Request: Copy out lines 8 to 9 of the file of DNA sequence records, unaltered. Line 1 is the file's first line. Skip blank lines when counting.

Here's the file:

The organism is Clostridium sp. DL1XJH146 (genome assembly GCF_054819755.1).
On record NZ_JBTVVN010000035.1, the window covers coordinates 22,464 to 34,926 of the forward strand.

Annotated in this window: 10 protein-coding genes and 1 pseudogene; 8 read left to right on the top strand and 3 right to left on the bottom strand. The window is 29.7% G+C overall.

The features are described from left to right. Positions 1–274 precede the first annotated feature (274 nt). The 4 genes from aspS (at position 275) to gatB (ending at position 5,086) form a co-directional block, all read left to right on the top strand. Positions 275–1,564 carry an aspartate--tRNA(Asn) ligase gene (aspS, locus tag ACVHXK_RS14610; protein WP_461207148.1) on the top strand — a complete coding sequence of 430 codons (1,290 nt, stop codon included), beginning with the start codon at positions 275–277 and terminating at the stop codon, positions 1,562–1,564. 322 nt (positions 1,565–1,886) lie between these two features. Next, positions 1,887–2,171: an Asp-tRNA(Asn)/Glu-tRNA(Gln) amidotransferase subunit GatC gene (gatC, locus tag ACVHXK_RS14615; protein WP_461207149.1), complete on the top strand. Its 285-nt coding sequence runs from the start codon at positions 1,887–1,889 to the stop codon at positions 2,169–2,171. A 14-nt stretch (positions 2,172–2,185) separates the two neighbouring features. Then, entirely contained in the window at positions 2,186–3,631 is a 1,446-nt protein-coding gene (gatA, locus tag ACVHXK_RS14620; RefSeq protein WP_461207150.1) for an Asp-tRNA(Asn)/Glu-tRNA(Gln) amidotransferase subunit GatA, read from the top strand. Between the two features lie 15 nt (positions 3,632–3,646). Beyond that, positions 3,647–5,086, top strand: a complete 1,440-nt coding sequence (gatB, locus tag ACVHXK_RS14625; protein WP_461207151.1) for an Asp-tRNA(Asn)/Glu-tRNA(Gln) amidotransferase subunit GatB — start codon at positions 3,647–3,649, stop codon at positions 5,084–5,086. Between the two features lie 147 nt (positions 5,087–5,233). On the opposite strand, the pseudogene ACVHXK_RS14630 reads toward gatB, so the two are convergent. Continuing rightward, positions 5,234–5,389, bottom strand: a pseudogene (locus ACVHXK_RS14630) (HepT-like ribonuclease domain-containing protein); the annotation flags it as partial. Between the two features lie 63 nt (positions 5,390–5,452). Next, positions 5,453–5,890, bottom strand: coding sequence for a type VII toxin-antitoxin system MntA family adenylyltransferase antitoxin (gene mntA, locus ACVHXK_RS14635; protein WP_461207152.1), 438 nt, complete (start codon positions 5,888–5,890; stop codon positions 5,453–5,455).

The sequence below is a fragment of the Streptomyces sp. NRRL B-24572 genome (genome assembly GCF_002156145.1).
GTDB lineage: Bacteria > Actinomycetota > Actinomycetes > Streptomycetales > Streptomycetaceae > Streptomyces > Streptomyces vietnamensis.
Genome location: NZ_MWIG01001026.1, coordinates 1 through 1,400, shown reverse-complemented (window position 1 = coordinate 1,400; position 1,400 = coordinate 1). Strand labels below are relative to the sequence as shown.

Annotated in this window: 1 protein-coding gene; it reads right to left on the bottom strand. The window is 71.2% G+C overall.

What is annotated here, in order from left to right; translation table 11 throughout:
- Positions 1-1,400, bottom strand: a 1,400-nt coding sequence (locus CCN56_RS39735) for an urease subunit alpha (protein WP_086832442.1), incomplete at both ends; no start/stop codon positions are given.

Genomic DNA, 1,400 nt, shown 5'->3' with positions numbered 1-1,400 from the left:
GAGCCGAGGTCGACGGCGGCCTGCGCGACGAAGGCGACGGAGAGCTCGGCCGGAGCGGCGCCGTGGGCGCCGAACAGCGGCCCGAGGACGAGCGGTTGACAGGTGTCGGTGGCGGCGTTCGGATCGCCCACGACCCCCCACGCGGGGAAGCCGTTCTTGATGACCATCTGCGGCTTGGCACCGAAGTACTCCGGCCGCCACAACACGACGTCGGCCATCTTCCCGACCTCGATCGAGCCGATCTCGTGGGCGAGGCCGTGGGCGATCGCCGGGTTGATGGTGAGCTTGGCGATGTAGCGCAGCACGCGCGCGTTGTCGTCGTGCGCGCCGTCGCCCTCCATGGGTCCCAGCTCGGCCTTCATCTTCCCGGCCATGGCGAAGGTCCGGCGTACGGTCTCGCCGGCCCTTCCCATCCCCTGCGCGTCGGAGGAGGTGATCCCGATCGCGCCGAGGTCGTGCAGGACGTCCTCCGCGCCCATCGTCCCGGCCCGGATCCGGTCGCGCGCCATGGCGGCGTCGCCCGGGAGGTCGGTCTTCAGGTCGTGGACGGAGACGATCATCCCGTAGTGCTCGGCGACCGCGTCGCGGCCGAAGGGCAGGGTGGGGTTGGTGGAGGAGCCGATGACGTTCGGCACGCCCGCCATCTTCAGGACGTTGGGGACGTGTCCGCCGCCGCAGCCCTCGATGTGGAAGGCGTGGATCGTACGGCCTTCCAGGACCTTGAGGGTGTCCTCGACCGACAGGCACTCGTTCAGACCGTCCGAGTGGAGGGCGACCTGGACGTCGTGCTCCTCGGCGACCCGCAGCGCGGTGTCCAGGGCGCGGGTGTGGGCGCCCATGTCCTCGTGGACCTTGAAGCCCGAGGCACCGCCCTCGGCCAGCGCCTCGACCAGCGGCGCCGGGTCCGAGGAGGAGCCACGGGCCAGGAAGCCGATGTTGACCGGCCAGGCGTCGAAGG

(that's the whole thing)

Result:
Annotated in this window: 1 protein-coding gene; it reads right to left on the bottom strand. The window is 71.2% G+C overall.

What is annotated here, in order from left to right; translation table 11 throughout: